GROUP BY tot.Sprint,tot.LogDate			
) bd
)
SELECT
	 a.[DATE]
	,ISNULL(b.PointsScheduled, a.PointsScheduled) AS [PointsScheduled]
	,ISNULL(b.PointsScheduled, a.[PointsLeft]) AS [PointsLeft]
	,ISNULL(b.PointsScheduled, a.[Goal]) AS [Goal]
FROM DayHistory a
	LEFT OUTER JOIN DayHistory b
		ON a.DayNumber = b.DayNumber - 1
			AND b.DayNumber = 2
ORDER BY DATE

 

This query is where all the magic happens. First, you need to get your story point values for the days, from your history, and also from the current day, you also need to get all days for that sprint with zero’s so that your graph will have all days and not just days with burndown. The CTE around the main query calculates the burndown by day so you end up with 4 columns, Date, PointsScheduled, PointsLeft, Goal

Now that you have your Datasets, we need to create a parameter, and then the graph!

Create a new parameter called “Sprint”, and set up the available values. Remember the Dataset we created to get all the sprints? Here is where you use it, like this:

image

Next, we want to setup the default values. Remember the query to get the “Current Sprint” – that is used to set our default.

image

Once you have that all setup, it is time to build the graph!

We are really close to having a working report here, and check back for part 3 of the series to get the graph working correctly, and part 4 for beautification!



#sqlpass Summit General Thoughts

Was at #sqlpass last week. Great conference/trainings, and people. Hopefully I will go next year (I am planning on it!) General thoughts/overview..

1. Should have done pre/post cons
2. Drink more water (funny thing is, no water during refreshment breaks? just juice/coffee/soda)
3. Leave room in your luggage for schwag
4. Bring more business cards.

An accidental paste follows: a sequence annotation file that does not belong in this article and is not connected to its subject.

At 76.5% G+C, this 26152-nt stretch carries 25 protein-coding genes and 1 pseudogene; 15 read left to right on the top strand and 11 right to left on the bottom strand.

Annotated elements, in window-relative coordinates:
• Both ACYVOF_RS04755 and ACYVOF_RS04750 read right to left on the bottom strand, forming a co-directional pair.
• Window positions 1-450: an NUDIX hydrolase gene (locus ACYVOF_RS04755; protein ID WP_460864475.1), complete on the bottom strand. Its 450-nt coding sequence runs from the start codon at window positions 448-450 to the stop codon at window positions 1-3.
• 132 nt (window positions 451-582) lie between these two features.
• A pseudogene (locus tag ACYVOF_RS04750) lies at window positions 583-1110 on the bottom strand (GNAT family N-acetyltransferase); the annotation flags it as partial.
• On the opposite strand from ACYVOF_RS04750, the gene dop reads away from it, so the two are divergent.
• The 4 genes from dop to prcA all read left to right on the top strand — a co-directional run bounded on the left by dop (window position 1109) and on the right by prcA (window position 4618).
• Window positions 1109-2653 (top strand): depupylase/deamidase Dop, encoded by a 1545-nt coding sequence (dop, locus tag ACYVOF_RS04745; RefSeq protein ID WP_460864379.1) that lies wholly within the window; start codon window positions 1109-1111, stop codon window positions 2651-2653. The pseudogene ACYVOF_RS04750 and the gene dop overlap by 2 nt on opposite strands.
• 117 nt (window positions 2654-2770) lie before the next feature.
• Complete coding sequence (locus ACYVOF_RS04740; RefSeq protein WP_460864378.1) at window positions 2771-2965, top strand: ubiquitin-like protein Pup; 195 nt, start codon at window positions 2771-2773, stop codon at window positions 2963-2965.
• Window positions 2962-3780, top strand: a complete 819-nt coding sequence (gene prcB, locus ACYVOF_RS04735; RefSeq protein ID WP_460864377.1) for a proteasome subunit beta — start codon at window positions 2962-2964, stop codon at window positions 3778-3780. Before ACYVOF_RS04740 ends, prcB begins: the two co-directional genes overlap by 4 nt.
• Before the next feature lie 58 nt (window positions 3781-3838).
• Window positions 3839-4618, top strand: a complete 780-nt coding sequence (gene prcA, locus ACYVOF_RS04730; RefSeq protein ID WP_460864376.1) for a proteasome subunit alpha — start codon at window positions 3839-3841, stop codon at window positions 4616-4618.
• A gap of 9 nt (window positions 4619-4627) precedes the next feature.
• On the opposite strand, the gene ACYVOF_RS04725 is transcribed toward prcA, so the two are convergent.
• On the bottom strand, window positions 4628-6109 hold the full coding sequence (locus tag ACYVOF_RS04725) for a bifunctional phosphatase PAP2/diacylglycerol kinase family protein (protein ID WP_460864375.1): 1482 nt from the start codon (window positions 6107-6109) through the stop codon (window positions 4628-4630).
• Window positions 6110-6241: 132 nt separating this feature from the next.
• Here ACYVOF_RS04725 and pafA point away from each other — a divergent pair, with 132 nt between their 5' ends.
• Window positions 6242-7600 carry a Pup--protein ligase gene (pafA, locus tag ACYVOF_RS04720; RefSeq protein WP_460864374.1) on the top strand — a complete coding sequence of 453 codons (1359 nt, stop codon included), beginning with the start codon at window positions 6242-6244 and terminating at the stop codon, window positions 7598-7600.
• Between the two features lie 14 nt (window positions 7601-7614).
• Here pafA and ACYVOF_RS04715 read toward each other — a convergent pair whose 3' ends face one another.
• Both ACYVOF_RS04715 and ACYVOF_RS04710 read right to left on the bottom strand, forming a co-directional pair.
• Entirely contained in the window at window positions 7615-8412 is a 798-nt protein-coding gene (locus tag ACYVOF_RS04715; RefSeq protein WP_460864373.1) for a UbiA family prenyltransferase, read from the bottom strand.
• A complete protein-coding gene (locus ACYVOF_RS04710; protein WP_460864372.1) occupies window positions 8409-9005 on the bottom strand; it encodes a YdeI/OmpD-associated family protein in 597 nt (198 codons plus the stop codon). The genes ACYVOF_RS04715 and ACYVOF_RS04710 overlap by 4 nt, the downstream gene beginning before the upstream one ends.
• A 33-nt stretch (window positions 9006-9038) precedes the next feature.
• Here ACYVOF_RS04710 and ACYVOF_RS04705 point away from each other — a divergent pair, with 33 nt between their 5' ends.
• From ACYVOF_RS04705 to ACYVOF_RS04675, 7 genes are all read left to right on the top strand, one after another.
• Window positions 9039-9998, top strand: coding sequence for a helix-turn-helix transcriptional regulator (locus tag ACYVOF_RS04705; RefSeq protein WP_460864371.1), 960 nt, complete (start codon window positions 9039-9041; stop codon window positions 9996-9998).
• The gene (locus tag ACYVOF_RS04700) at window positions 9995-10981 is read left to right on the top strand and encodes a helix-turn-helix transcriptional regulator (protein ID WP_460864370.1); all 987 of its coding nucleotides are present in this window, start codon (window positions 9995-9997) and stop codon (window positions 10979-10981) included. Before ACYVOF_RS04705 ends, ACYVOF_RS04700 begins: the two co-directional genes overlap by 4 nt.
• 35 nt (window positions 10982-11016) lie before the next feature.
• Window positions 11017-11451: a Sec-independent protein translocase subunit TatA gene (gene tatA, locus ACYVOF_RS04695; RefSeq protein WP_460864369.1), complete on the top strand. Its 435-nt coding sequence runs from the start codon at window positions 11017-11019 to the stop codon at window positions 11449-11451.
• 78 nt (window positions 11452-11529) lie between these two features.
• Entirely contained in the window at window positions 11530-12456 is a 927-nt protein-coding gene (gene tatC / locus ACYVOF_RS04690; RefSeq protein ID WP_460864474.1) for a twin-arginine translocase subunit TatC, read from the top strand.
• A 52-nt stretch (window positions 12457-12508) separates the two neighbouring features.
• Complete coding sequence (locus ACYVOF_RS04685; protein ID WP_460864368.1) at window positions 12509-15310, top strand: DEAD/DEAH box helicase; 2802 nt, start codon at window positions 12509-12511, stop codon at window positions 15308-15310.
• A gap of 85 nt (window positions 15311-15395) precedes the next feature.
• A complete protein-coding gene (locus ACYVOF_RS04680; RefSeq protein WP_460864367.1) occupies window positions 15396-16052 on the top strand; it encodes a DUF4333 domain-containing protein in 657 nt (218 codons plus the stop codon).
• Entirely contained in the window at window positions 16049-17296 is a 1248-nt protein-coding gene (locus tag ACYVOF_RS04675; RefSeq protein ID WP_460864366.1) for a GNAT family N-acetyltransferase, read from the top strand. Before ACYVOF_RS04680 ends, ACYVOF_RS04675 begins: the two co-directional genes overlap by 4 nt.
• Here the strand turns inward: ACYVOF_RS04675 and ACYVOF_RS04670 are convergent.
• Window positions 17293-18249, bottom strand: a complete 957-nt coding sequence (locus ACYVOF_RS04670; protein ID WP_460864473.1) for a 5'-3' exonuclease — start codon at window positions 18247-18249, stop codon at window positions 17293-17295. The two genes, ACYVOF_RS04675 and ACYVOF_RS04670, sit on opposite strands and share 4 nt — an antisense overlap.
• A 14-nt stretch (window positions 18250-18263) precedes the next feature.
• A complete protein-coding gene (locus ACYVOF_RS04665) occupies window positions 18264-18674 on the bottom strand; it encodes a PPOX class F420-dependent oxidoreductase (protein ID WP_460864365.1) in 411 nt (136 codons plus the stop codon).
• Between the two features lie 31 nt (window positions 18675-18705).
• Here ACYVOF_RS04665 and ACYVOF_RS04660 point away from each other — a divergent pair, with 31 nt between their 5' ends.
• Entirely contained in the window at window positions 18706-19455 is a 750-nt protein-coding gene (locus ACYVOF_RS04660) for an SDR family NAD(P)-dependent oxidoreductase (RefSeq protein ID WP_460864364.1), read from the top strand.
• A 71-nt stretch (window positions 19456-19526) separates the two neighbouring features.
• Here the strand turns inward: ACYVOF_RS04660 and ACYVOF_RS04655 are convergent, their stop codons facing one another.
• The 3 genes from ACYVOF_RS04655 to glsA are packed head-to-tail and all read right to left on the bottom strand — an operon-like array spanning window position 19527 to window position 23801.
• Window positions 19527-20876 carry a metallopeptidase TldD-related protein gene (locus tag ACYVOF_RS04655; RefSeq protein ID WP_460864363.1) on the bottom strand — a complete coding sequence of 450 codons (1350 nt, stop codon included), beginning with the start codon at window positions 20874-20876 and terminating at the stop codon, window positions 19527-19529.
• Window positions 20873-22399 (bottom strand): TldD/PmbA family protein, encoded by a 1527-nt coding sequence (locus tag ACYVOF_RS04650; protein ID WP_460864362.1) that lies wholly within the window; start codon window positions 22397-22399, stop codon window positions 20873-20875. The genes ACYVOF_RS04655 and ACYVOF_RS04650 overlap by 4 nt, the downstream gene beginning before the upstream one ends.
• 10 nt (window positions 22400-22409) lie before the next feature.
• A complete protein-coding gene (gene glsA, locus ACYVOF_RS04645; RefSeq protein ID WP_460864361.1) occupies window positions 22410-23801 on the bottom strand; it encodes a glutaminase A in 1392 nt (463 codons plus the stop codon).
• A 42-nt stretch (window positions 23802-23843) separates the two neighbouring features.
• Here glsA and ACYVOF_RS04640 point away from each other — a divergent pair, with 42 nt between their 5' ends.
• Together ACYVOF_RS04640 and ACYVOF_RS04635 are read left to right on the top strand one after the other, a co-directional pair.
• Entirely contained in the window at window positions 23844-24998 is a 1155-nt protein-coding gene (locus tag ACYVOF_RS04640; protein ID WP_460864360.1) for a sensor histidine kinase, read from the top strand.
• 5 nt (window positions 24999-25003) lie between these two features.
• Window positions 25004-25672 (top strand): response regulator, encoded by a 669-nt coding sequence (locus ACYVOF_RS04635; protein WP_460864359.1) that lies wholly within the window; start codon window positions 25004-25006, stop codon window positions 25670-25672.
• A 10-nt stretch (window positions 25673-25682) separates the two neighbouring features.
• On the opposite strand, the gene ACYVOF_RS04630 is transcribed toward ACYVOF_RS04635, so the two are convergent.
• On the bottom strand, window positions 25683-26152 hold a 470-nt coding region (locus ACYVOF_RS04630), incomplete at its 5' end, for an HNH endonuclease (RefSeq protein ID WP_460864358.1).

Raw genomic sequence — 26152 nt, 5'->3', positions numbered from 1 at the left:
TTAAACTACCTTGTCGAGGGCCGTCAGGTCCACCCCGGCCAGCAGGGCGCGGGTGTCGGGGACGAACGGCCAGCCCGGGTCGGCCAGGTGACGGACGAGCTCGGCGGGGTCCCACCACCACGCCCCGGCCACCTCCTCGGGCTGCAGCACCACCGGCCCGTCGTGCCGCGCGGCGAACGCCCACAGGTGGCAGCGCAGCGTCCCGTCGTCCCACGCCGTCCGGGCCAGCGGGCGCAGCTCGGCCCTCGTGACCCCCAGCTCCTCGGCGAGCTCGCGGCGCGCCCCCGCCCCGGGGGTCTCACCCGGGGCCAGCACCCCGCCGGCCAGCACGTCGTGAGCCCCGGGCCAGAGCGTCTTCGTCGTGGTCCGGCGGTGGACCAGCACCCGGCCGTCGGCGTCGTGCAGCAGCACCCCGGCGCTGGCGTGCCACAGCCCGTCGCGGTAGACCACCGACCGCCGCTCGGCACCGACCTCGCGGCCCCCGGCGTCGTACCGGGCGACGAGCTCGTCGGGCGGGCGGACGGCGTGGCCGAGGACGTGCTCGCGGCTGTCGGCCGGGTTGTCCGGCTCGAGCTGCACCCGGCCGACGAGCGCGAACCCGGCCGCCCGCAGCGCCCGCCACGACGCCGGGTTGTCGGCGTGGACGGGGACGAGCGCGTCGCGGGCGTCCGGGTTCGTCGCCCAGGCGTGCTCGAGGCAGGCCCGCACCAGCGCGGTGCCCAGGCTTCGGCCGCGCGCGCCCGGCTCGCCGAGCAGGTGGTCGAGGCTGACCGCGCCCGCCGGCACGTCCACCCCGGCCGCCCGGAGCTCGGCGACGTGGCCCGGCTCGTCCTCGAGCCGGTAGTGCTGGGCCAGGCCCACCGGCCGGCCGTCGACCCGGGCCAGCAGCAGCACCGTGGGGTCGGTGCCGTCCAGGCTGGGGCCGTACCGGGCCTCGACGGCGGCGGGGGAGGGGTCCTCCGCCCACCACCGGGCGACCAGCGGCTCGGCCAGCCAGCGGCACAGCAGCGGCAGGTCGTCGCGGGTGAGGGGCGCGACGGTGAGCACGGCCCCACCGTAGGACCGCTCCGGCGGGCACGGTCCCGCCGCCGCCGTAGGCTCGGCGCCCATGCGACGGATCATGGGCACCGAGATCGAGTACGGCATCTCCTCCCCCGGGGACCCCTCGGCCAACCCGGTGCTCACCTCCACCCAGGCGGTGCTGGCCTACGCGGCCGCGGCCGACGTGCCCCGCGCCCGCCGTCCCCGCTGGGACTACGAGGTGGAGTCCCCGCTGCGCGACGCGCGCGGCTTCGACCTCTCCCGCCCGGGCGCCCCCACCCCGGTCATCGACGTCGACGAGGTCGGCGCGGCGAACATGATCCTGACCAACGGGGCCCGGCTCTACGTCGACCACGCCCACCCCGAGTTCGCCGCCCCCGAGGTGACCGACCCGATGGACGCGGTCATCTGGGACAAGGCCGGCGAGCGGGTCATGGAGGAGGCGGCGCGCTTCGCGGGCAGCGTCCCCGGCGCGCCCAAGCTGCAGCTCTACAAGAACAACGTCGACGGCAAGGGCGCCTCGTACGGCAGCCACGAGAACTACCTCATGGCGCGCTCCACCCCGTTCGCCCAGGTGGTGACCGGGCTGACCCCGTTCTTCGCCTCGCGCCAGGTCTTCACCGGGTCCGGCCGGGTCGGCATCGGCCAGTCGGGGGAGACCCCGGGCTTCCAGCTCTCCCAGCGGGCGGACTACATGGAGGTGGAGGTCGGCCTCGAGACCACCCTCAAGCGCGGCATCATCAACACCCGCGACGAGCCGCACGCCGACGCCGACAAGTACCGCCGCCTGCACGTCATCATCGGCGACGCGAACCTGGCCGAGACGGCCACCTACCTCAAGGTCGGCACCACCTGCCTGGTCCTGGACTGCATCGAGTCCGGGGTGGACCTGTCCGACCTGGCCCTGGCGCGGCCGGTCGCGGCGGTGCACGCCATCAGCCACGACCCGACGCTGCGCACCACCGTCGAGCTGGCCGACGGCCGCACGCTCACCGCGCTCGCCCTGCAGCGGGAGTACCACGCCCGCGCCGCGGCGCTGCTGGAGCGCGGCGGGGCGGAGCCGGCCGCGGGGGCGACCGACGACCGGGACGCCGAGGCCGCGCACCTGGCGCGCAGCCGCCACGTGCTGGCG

5. Introduce yourself to more people
6. Realize that the level #’s on the courses aren’t always indicative of the content.
7. Go to sessions with ambiguous titles, they are usually the new stuff/undercover stuff
8. The Daily Grill (restaurant attached to the Sheraton) is the most expensive place in the world
9. Plan flights with more time in between if connecting. We missed our connecting flight because of delays.
10. Put the thing on your door from Sheraton to not upkeep your room, you get 5 $ coupon a day
11. Wifi sucks, use your 3G or EVFO/Mifi or whatever
12. They keynotes each day can be hit or miss, but still make sure to go to all of them.
13. Leave sessions 2 min early if you want to get a good seat at a highly anticipated next session
14. Take the back stairs from level 6 to level 4 instead of the escalator for a shortcut
15. “game” gameworks – my team knows what I mean :)
16. Bush Garden is small. But you can still rock #sqlkaraoke . Just don’t sit on the couch in the bathroom.
17. You can walk pretty much anywhere (Pike St, Space Needle, etc)
18. Go talk to vendors, but don’t let them suck you in. Stick mainly to the PASS area and Microsoft area (at least that is what I think)
19. Try to take advantage of the games and contests held throughout (Foursquare, Vendor check ins, Wheel of SQL) but don’t let it consume you.
20. If you go into a session that you find boring or not relevant, don’t feel afraid to leave and go to another – the sooner the better.
21. Order the DVD’s
22. Take advantage of BOF luncheon.
23. Follow the twitter stream .. #sqlpass
24. Tweet your encounters and info
25. Blog about it after :)

So much more to talk about, I will try to decompress it all and throw up a few posts, but yeah, well worth it, so much information and people and just thinking outside the box, and it just gets you to think and become motivated. Great time!